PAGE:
CEO Lihi Segal, Marius Nacht, and chairman Yuval Ofek
Marius Nacht, Johnson & Johnson, Seventure Partners, and the Mayo Clinic
DayTwo, a company that provides personalized nutritional recommendations on the basis of research into intestinal bacteria, began attracting attention a little less than a year ago. Dr. Eran Elinav and Prof. Eran Segal conducted the research at Weizmann Institute of Science. DayTwo was the first life sciences company to receive an investment from Check Point Software Technologies Ltd. chairman Marius Nacht through a fund he established for life sciences investments.
DayTwo chose to launch its product in Israel, and only later in the US, an unusual way of proceeding. The company promised healthier nutritional recommendations for the entire population, but its initial focus is on preventing the onset of diabetes in people with a pre-diabetic condition, and improving the health of diabetics. This is what happened to Nacht, who discovered that he was liable to develop diabetes. Nacht says that after being exposed to the technology, he managed to prevent his health from deteriorating, which gave him motivation for founding the company.
"The launch was excellent, but nothing prepared us for the customers," says CEO Lihi Segal. "When you develop a product and bring it into the world, the stage of guessing what consumers will like, with a little help from scientific and marketing experts, is over. In the launch, you discover what people really like and what they don't like."
Segal admits that the first product was "inadequate". "The first version was too complicated to use," she says. "For example, the marks that we gave food were not unequivocal enough. There were people whom we told that ice cream gets an A classification, meaning that it doesn't cause an increase in blood sugar. But if someone eats a liter of ice cream, the classification is downgraded to B. People didn't know exactly what to do. Our challenge was to translate proven and well-established, but complicated, science into a service that people can really easily integrate into their daily lives, and use it to change their behavior, and that's no trivial matter. We've made a lot of progress since then, but we can't say that the problem has been completely solved."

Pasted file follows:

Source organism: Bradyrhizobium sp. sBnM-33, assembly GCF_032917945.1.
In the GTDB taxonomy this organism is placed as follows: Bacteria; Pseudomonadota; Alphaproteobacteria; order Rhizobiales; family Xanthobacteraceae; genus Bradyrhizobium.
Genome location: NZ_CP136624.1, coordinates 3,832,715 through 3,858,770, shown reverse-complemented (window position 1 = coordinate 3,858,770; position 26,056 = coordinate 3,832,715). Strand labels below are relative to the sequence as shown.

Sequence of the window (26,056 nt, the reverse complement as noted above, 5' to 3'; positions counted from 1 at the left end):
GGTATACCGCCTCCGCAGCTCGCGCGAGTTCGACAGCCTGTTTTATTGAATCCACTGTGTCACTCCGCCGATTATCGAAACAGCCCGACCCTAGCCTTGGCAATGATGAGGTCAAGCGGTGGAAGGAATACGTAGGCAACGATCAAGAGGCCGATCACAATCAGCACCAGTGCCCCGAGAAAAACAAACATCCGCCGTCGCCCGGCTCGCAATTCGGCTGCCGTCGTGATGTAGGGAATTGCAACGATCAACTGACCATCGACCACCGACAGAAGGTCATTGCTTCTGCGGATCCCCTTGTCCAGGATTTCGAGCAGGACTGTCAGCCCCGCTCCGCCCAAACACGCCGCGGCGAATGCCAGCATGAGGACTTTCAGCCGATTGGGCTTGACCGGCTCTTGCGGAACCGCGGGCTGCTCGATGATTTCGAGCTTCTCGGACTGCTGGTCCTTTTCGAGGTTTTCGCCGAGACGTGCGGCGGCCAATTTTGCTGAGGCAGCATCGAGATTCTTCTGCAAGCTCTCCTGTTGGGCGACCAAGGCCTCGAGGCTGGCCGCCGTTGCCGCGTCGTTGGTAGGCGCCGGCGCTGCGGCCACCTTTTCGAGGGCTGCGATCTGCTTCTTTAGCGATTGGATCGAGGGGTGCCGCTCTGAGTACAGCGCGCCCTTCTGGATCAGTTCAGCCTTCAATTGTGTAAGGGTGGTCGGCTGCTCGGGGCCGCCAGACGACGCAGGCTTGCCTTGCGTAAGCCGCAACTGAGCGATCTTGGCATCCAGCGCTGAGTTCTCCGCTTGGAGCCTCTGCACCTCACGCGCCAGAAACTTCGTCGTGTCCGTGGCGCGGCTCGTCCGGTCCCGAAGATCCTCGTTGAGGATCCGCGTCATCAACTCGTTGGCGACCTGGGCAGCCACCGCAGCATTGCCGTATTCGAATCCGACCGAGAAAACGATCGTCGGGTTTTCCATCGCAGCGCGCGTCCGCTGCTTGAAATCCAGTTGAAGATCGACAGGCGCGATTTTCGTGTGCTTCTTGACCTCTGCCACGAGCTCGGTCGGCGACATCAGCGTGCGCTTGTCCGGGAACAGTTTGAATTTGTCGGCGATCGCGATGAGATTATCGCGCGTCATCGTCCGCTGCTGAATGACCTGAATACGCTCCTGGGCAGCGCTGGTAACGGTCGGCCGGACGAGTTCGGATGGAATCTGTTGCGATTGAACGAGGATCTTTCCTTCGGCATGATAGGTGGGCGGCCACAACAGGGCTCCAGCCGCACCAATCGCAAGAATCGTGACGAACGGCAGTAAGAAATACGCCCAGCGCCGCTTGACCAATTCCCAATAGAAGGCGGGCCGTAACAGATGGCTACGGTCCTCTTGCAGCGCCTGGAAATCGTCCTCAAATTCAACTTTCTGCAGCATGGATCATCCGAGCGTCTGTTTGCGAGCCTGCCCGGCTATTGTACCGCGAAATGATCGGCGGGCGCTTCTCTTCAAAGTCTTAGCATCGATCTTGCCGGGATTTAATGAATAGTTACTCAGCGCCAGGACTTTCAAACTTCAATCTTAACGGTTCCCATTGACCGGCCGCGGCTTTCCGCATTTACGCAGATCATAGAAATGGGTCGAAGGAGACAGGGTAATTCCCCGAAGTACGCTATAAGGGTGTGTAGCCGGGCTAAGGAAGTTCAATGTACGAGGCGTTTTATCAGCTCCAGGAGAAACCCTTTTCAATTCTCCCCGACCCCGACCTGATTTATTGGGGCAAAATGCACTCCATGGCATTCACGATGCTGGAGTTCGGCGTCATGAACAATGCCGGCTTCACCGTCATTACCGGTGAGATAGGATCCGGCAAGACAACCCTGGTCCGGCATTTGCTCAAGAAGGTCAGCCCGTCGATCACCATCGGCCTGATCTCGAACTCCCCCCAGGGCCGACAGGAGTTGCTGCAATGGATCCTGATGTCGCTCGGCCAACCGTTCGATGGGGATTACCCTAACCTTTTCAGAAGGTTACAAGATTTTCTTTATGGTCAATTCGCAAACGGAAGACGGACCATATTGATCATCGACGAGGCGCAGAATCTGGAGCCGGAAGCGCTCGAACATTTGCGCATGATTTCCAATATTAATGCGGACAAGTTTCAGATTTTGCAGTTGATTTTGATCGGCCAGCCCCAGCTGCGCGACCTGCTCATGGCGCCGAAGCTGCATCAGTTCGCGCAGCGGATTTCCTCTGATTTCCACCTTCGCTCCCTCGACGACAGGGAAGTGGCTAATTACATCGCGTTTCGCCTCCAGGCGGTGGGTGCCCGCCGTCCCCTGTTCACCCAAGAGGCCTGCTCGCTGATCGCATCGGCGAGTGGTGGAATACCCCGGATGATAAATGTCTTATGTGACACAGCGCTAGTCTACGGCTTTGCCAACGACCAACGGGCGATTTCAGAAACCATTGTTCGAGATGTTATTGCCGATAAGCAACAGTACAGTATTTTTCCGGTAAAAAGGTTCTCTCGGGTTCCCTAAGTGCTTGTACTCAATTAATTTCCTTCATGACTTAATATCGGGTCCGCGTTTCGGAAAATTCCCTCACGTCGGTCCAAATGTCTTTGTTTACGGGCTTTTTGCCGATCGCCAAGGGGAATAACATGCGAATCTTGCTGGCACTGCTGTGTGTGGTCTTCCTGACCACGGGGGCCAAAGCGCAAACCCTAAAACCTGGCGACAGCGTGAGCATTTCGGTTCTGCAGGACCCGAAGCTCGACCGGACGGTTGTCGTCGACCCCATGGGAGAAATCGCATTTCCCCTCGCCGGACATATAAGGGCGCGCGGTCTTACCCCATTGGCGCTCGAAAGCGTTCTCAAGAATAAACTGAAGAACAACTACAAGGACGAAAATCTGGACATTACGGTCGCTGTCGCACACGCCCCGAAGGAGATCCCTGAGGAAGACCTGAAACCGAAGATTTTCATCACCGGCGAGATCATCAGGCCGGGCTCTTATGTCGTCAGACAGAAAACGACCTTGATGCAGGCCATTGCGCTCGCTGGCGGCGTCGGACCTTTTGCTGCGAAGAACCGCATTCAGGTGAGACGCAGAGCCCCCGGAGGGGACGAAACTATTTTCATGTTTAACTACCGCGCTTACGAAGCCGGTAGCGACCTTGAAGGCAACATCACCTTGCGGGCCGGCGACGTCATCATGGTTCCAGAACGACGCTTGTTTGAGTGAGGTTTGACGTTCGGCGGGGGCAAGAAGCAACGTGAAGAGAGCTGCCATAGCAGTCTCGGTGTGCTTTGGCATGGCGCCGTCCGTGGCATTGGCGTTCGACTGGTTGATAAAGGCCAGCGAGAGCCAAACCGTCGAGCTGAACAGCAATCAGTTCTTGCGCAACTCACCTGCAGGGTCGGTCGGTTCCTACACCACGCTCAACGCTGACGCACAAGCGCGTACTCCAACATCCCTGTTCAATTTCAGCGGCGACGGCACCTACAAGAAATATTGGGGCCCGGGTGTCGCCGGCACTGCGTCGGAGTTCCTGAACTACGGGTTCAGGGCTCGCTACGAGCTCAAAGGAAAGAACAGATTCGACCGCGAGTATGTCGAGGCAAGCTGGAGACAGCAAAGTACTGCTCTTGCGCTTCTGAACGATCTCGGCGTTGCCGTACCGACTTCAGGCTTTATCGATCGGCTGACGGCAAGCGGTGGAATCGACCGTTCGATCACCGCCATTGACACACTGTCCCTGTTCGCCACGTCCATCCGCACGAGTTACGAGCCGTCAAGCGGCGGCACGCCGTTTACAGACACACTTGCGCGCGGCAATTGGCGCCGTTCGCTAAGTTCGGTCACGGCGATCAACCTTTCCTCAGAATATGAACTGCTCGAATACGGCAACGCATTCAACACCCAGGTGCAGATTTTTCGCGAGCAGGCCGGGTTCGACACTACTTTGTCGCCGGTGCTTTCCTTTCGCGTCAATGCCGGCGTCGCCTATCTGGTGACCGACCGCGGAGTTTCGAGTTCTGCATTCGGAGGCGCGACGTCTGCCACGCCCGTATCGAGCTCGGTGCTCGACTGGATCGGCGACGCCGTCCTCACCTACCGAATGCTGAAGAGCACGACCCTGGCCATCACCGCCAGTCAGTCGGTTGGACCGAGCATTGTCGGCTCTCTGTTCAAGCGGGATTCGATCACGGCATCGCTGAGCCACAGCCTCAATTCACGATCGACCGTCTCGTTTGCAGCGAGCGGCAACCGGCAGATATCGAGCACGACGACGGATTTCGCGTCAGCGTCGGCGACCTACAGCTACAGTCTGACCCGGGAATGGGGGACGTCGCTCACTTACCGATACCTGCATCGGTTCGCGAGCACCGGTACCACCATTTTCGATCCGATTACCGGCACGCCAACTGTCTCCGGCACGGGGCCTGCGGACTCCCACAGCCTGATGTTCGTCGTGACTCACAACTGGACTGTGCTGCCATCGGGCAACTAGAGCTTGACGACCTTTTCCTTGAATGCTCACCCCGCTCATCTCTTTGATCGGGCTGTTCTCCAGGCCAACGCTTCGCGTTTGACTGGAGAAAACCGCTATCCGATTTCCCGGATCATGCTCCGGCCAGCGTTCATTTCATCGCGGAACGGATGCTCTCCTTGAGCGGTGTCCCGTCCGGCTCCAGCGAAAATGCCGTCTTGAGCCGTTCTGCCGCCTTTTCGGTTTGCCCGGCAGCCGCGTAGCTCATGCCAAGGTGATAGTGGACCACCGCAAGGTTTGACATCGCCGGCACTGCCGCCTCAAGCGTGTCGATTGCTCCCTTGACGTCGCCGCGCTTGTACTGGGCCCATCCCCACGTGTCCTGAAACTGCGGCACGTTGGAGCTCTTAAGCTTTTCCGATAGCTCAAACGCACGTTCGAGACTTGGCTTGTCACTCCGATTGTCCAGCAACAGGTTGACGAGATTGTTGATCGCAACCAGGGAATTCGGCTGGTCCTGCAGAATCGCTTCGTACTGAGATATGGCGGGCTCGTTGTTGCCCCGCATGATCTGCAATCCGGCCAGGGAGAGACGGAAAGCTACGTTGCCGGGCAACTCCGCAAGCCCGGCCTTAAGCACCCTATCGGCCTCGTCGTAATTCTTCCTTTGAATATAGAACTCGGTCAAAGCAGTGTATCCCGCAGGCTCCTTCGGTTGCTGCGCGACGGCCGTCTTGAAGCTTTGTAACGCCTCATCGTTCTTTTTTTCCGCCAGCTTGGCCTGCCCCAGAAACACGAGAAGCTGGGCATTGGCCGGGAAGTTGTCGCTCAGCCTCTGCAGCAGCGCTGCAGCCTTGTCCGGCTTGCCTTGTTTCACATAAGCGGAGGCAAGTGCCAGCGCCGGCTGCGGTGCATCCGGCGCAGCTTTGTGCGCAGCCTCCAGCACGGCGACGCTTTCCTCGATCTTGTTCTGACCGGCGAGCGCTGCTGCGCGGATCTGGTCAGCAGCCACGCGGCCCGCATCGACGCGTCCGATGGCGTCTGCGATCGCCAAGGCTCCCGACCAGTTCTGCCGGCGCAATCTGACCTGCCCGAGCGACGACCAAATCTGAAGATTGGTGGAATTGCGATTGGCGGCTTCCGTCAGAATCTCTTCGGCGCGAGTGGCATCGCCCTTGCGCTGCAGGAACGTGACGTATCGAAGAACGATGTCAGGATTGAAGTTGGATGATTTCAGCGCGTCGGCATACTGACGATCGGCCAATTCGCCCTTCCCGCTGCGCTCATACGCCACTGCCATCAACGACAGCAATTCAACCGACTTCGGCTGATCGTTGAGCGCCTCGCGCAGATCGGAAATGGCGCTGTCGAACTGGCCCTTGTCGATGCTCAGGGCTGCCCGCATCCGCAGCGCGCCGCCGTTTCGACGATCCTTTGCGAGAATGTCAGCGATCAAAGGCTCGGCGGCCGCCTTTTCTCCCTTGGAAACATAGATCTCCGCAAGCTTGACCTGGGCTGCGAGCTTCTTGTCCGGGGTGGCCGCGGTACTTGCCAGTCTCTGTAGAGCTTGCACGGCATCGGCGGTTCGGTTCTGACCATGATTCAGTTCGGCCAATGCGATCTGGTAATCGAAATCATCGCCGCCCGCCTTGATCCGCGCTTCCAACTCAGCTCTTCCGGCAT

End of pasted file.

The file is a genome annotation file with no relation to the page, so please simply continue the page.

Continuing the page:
"We still have two challenges," Segal explains. "The first is not to lose credibility when we tell someone that ice cream is an A product for them, because after all we all know 'ice cream is unhealthy.' The next challenge is, once someone has been persuaded, how do we prevent him or her from eating ice cream all day? Another challenge is explaining to people what machine learning means. If the classification you receive for a given food item changes as a result of your use of the product over time, because the machine knows more about you, what does that mean - that it wasn't true before? For some reason, people can see Google improving in the results it offers them, but do not recognize such learning when it's about their bodies.
"We're handling all these challenges through very close contact with the customers. We have a great deal of work ahead of us on how to put the nutritional science together with the behavioral sciences. One of the things we learned was not to tell people that certain foods are forbidden for them, but rather to inform them what protein can be combined with what carbohydrate so that it will be permitted."
In retrospect, did you launch the product too early?
Segal : "No, not at all. Had we launched it later, we wouldn’t have learned yet what the challenges were, and we wouldn't have already developed an application that is easier to use. I have always thought that a company has to develop with the market, and not to be shut off in focus groups. The application today is very good - the customers are reporting that they're using it, that they're getting slimmer, and that their sugar measurements are improving. It works very well as long as we provide support. I want it to also be scalable. Incidentally, the group that interests me the most, the pre-diabetics and the diabetics, are also the ones for whom it works the best."
The company cooperates with many parties in health and nutrition, including fitness company Studio C. DayTwo got more good public relations when Israel's national basketball team decided to use the technology to personally adapt nutrition for each player. "Omri Casspi eats nothing that isn't classified A. These are serious people," Segal discloses.
The company's current aim is to demonstrate the medical contribution of its product in order to encourage the health funds to offer it to their customers with a subsidy. "This dialogue is beginning," Segal says. "We're talking with the health funds in Israel, and with insurance companies in other countries."